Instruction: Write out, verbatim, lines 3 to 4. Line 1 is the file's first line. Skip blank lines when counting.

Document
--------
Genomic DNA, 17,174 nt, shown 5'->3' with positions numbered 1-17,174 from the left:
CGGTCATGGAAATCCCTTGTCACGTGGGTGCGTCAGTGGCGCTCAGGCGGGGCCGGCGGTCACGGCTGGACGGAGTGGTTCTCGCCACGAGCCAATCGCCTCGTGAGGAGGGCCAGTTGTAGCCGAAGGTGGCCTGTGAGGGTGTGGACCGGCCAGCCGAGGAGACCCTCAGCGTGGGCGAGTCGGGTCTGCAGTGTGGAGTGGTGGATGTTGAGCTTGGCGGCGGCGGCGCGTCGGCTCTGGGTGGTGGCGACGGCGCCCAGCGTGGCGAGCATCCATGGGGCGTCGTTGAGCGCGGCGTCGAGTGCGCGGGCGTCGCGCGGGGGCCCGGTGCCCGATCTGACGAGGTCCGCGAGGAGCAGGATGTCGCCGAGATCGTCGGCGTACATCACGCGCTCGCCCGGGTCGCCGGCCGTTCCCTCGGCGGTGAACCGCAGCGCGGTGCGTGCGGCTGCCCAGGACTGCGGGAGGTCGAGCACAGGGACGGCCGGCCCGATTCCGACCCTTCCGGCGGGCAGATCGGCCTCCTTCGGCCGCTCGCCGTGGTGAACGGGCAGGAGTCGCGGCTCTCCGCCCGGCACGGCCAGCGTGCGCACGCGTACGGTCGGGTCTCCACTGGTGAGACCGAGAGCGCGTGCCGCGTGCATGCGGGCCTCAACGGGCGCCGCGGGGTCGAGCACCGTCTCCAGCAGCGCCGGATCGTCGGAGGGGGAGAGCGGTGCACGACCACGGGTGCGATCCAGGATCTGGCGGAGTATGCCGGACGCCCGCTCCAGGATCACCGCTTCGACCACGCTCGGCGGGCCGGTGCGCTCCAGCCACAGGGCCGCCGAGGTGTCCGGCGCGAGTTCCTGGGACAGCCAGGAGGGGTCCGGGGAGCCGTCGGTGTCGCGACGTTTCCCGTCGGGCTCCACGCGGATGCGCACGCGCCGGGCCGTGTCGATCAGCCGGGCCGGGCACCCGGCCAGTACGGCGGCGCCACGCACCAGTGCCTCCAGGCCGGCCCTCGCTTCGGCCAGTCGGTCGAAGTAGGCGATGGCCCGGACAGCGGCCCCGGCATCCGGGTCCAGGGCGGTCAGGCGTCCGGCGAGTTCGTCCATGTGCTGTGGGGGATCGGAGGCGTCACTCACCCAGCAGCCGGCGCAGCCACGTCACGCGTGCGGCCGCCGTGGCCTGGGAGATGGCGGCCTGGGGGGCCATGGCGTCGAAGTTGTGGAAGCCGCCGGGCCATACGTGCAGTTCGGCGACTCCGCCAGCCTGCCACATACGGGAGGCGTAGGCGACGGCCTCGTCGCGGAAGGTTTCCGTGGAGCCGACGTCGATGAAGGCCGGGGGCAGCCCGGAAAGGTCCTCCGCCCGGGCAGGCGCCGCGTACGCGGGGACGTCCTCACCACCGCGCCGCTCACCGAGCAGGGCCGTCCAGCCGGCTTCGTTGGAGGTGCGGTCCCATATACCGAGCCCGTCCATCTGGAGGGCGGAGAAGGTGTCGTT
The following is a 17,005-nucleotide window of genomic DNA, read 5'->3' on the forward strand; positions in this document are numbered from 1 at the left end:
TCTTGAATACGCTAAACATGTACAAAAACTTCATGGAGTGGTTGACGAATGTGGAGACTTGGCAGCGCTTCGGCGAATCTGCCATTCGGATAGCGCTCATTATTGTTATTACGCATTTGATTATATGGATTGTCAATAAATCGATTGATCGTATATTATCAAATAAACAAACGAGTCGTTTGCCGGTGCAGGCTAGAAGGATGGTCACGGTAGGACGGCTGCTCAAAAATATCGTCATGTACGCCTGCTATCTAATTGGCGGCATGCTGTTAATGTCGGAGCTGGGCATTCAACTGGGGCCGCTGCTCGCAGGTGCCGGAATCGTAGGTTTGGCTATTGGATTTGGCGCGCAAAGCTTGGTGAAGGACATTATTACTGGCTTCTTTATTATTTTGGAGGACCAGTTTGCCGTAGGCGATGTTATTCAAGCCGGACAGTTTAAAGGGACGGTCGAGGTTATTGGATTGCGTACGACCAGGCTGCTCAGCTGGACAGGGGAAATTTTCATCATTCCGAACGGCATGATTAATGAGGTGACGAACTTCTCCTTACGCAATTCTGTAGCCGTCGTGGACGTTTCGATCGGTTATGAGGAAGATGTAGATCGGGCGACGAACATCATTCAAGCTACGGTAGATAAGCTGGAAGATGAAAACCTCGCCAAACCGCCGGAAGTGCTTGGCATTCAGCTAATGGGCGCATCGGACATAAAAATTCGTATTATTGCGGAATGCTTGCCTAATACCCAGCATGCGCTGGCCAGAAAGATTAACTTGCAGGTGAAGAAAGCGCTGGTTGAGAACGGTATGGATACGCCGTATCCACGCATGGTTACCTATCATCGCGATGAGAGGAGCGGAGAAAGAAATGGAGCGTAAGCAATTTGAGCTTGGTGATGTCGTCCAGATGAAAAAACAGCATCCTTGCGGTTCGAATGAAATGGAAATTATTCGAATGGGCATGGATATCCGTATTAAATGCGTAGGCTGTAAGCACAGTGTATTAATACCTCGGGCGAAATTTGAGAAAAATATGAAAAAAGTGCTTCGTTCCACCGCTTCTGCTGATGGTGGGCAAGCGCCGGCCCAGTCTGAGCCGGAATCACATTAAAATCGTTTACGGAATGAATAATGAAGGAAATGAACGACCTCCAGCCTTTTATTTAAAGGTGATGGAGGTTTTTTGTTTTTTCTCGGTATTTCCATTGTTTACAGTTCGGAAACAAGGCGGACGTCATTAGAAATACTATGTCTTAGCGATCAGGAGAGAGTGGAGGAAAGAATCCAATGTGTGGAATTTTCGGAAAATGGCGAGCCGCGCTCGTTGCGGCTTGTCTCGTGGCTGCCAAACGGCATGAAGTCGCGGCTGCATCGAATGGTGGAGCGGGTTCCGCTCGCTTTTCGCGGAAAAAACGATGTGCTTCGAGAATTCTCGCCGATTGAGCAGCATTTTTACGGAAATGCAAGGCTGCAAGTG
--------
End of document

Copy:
The following is a 17,005-nucleotide window of genomic DNA, read 5'->3' on the forward strand; positions in this document are numbered from 1 at the left end:
TCTTGAATACGCTAAACATGTACAAAAACTTCATGGAGTGGTTGACGAATGTGGAGACTTGGCAGCGCTTCGGCGAATCTGCCATTCGGATAGCGCTCATTATTGTTATTACGCATTTGATTATATGGATTGTCAATAAATCGATTGATCGTATATTATCAAATAAACAAACGAGTCGTTTGCCGGTGCAGGCTAGAAGGATGGTCACGGTAGGACGGCTGCTCAAAAATATCGTCATGTACGCCTGCTATCTAATTGGCGGCATGCTGTTAATGTCGGAGCTGGGCATTCAACTGGGGCCGCTGCTCGCAGGTGCCGGAATCGTAGGTTTGGCTATTGGATTTGGCGCGCAAAGCTTGGTGAAGGACATTATTACTGGCTTCTTTATTATTTTGGAGGACCAGTTTGCCGTAGGCGATGTTATTCAAGCCGGACAGTTTAAAGGGACGGTCGAGGTTATTGGATTGCGTACGACCAGGCTGCTCAGCTGGACAGGGGAAATTTTCATCATTCCGAACGGCATGATTAATGAGGTGACGAACTTCTCCTTACGCAATTCTGTAGCCGTCGTGGACGTTTCGATCGGTTATGAGGAAGATGTAGATCGGGCGACGAACATCATTCAAGCTACGGTAGATAAGCTGGAAGATGAAAACCTCGCCAAACCGCCGGAAGTGCTTGGCATTCAGCTAATGGGCGCATCGGACATAAAAATTCGTATTATTGCGGAATGCTTGCCTAATACCCAGCATGCGCTGGCCAGAAAGATTAACTTGCAGGTGAAGAAAGCGCTGGTTGAGAACGGTATGGATACGCCGTATCCACGCATGGTTACCTATCATCGCGATGAGAGGAGCGGAGAAAGAAATGGAGCGTAAGCAATTTGAGCTTGGTGATGTCGTCCAGATGAAAAAACAGCATCCTTGCGGTTCGAATGAAATGGAAATTATTCGAATGGGCATGGATATCCGTATTAAATGCGTAGGCTGTAAGCACAGTGTATTAATACCTCGGGCGAAATTTGAGAAAAATATGAAAAAAGTGCTTCGTTCCACCGCTTCTGCTGATGGTGGGCAAGCGCCGGCCCAGTCTGAGCCGGAATCACATTAAAATCGTTTACGGAATGAATAATGAAGGAAATGAACGACCTCCAGCCTTTTATTTAAAGGTGATGGAGGTTTTTTGTTTTTTCTCGGTATTTCCATTGTTTACAGTTCGGAAACAAGGCGGACGTCATTAGAAATACTATGTCTTAGCGATCAGGAGAGAGTGGAGGAAAGAATCCAATGTGTGGAATTTTCGGAAAATGGCGAGCCGCGCTCGTTGCGGCTTGTCTCGTGGCTGCCAAACGGCATGAAGTCGCGGCTGCATCGAATGGTGGAGCGGGTTCCGCTCGCTTTTCGCGGAAAAAACGATGTGCTTCGAGAATTCTCGCCGATTGAGCAGCATTTTTACGGAAATGCAAGGCTGCAAGTG